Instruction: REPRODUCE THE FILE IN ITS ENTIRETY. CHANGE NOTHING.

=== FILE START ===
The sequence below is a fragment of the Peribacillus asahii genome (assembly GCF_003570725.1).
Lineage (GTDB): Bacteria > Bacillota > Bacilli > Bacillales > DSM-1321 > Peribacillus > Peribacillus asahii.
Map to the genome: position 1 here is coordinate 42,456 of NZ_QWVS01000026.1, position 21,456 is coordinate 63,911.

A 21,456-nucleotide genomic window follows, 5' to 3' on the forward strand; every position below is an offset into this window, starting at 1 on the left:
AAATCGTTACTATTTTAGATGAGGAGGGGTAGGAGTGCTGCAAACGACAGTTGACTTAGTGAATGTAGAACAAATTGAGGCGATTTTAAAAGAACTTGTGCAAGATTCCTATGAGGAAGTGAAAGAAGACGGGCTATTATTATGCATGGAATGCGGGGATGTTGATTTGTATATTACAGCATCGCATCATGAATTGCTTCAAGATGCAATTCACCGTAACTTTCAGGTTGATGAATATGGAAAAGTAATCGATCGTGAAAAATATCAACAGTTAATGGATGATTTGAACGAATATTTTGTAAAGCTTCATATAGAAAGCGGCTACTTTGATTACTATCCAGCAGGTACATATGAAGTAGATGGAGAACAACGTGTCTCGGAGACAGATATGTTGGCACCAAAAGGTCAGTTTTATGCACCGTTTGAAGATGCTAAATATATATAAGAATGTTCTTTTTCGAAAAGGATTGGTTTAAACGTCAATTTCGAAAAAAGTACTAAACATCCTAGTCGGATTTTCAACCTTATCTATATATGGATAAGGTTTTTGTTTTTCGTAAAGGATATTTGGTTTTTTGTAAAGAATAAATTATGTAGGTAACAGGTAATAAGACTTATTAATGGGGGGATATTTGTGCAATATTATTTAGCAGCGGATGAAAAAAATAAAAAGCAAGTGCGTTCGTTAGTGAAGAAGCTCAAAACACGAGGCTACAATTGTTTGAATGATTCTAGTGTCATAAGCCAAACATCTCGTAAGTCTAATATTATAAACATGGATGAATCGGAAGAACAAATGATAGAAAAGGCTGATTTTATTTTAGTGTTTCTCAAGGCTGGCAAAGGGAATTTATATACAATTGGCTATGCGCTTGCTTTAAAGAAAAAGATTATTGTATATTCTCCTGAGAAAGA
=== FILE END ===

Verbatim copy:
The sequence below is a fragment of the Peribacillus asahii genome (assembly GCF_003570725.1).
Lineage (GTDB): Bacteria > Bacillota > Bacilli > Bacillales > DSM-1321 > Peribacillus > Peribacillus asahii.
Map to the genome: position 1 here is coordinate 42,456 of NZ_QWVS01000026.1, position 21,456 is coordinate 63,911.

A 21,456-nucleotide genomic window follows, 5' to 3' on the forward strand; every position below is an offset into this window, starting at 1 on the left:
AAATCGTTACTATTTTAGATGAGGAGGGGTAGGAGTGCTGCAAACGACAGTTGACTTAGTGAATGTAGAACAAATTGAGGCGATTTTAAAAGAACTTGTGCAAGATTCCTATGAGGAAGTGAAAGAAGACGGGCTATTATTATGCATGGAATGCGGGGATGTTGATTTGTATATTACAGCATCGCATCATGAATTGCTTCAAGATGCAATTCACCGTAACTTTCAGGTTGATGAATATGGAAAAGTAATCGATCGTGAAAAATATCAACAGTTAATGGATGATTTGAACGAATATTTTGTAAAGCTTCATATAGAAAGCGGCTACTTTGATTACTATCCAGCAGGTACATATGAAGTAGATGGAGAACAACGTGTCTCGGAGACAGATATGTTGGCACCAAAAGGTCAGTTTTATGCACCGTTTGAAGATGCTAAATATATATAAGAATGTTCTTTTTCGAAAAGGATTGGTTTAAACGTCAATTTCGAAAAAAGTACTAAACATCCTAGTCGGATTTTCAACCTTATCTATATATGGATAAGGTTTTTGTTTTTCGTAAAGGATATTTGGTTTTTTGTAAAGAATAAATTATGTAGGTAACAGGTAATAAGACTTATTAATGGGGGGATATTTGTGCAATATTATTTAGCAGCGGATGAAAAAAATAAAAAGCAAGTGCGTTCGTTAGTGAAGAAGCTCAAAACACGAGGCTACAATTGTTTGAATGATTCTAGTGTCATAAGCCAAACATCTCGTAAGTCTAATATTATAAACATGGATGAATCGGAAGAACAAATGATAGAAAAGGCTGATTTTATTTTAGTGTTTCTCAAGGCTGGCAAAGGGAATTTATATACAATTGGCTATGCGCTTGCTTTAAAGAAAAAGATTATTGTATATTCTCCTGAGAAAGA